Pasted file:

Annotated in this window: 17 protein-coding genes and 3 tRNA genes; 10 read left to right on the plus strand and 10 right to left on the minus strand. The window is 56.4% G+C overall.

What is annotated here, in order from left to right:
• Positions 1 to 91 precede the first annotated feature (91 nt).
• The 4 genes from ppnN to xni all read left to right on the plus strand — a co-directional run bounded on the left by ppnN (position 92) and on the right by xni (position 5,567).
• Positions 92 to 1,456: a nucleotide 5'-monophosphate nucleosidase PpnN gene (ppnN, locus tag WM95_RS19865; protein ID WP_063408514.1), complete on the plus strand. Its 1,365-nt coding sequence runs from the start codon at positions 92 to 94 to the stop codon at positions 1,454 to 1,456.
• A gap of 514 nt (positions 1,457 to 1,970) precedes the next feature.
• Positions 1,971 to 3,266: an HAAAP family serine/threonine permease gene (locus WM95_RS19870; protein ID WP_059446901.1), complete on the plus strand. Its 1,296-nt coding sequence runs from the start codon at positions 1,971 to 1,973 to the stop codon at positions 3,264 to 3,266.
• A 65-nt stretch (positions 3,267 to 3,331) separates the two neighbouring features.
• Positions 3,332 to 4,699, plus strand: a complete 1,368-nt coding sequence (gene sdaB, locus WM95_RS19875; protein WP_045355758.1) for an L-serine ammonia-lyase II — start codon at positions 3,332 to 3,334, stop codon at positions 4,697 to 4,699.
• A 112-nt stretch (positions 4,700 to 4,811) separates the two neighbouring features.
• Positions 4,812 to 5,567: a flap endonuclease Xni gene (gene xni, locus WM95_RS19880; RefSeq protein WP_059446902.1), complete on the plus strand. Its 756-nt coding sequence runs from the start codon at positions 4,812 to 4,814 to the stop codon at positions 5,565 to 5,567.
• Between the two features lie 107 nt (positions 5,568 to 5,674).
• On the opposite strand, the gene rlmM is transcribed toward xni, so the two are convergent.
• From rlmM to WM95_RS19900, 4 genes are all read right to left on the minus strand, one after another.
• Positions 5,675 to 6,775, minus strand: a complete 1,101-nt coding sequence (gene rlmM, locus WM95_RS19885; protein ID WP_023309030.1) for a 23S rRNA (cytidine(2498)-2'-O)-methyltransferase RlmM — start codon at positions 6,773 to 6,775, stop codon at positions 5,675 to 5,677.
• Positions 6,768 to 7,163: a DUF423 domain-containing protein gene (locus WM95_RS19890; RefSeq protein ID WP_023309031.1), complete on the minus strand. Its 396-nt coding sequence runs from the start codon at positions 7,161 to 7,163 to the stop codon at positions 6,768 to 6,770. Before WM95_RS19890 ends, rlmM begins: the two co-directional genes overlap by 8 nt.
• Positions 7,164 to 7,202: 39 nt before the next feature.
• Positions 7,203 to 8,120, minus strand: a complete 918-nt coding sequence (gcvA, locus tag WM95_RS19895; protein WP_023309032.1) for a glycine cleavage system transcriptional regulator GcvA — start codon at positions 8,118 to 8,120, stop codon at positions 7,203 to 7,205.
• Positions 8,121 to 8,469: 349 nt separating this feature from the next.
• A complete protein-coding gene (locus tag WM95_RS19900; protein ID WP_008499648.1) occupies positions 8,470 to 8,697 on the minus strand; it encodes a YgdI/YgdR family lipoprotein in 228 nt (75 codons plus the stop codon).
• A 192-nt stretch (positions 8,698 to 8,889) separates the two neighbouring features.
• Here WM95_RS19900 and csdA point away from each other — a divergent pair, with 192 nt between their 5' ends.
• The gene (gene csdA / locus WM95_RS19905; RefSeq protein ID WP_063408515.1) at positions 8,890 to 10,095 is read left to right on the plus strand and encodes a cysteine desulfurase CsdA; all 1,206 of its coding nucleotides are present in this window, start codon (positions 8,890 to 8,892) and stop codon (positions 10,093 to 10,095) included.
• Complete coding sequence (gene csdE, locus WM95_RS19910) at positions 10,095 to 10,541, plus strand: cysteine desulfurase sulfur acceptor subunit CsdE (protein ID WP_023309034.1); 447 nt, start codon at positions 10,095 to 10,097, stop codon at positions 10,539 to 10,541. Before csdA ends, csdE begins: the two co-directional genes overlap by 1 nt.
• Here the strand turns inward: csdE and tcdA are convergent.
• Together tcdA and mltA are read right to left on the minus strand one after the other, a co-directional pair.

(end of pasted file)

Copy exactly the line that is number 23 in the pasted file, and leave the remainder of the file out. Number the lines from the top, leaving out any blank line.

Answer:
• The gene (gene csdA / locus WM95_RS19905; RefSeq protein ID WP_063408515.1) at positions 8,890 to 10,095 is read left to right on the plus strand and encodes a cysteine desulfurase CsdA; all 1,206 of its coding nucleotides are present in this window, start codon (positions 8,890 to 8,892) and stop codon (positions 10,093 to 10,095) included.